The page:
Check against delivery.

Thank you, Chris, and good afternoon everyone.

Before I begin, I want to note that I will once again be providing regular COVID-19 updates twice a week.

Given the crisis that our province is facing, and the state of public health emergency that was issued yesterday, I will keep Albertans informed and will be here regularly to answer questions to the best of my ability.

I also want to pause here to stress one point from yesterday’s announcement regarding the restriction exemption program. If you are seeking a negative COVID test result to access a business or a service, you must get this test privately.

Alberta Health Services’ testing is for those with symptoms, those in outbreaks and those who need it the most.

These tests will not be applicable to the exemption program. Of course, instead of paying to get a negative COVID test done privately, you can get vaccinated for free. This will provide real protection, help beat down the wave, and save you the money spent on testing.

Turning to today’s update, over the last 24 hours, we have identified 1,718 new cases of COVID-19 and completed about 16,300 tests.  

Our positivity rate was about 10.6%.

Our hospitalizations continue to rise, and there are 896 people being treated for COVID-19 in hospital, including 222 in the ICU.

There are now 18,706 active cases in the province.

Sadly, I must announce that 10 new deaths were reported to Alberta Health in the last 24 hours.

Every life lost leaves behind grieving family and friends, and I offer my sympathies to those who are mourning these losses and losses from any other cause.

These deaths, and all that have preceded them, are further reminders that there are many vulnerable people in our province.

As I said yesterday, our actions have never mattered more.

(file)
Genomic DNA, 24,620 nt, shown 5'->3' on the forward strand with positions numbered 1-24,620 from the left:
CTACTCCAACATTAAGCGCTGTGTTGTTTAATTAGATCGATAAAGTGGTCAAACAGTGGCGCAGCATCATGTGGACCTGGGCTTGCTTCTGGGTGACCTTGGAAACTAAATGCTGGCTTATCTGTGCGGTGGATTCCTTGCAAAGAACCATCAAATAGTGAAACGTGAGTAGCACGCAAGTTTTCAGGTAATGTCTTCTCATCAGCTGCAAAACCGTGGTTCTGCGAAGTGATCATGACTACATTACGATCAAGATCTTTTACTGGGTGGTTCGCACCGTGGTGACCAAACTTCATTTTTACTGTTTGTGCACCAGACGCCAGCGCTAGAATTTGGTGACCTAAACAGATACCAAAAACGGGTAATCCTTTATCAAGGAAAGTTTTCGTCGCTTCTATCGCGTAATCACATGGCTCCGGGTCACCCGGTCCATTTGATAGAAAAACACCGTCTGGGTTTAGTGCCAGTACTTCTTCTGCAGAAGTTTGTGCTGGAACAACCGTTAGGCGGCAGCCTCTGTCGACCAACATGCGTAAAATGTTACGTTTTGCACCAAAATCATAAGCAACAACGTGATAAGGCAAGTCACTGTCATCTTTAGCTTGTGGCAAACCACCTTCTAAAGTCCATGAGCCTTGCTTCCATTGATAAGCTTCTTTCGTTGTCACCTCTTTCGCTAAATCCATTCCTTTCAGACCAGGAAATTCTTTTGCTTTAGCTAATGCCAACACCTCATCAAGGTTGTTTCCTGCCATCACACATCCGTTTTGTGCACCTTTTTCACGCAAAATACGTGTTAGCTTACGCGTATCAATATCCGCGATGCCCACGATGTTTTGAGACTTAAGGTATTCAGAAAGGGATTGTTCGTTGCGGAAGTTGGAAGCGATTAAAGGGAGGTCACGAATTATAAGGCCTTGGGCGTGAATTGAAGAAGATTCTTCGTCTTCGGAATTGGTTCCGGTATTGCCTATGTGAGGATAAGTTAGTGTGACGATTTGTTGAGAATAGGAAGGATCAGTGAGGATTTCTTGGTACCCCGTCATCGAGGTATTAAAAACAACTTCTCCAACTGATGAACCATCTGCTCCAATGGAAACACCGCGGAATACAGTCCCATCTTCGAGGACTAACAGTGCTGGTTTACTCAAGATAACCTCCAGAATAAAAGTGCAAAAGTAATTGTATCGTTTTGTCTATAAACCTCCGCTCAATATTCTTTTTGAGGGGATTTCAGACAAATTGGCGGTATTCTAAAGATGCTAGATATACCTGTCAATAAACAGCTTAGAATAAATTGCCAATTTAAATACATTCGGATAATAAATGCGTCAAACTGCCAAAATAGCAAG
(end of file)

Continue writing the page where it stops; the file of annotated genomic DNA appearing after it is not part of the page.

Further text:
We have a collective shared responsibility to keep everyone safe. This is the glue that holds our society together.

Today, I want to help clarify some questions that we’ve heard about the restrictions announced yesterday.

I know it was a lot of information at once, and I want everyone to fully understand the rules going forward.

Many Albertans are asking why social gatherings need to be limited, if everyone attending has been vaccinated.

It’s a fair question, especially when immunized Albertans have done the right thing and have gotten protected to try to keep others safe as well.

The answer is that our health-care system is straining to treat the number of COVID-19 cases we currently have in Alberta.

While close to 78% of the cases currently in hospital, including ICUs are unvaccinated or only partially vaccinated, that still leaves 22% of those in hospital who are fully vaccinated.

Many of these individuals have underlying health conditions that have affected their immune systems and their ability to fight off infections.

In addition, while two doses of vaccine are generally about 85% effective at protecting against the Delta variant, that still leaves a 15% window for infection.

And since the presence of COVID-19 is so high in our province right now, we need to do all we can to safeguard ourselves and our health-care system, and to stop providing all those opportunities for COVID-19 to slip in and spread.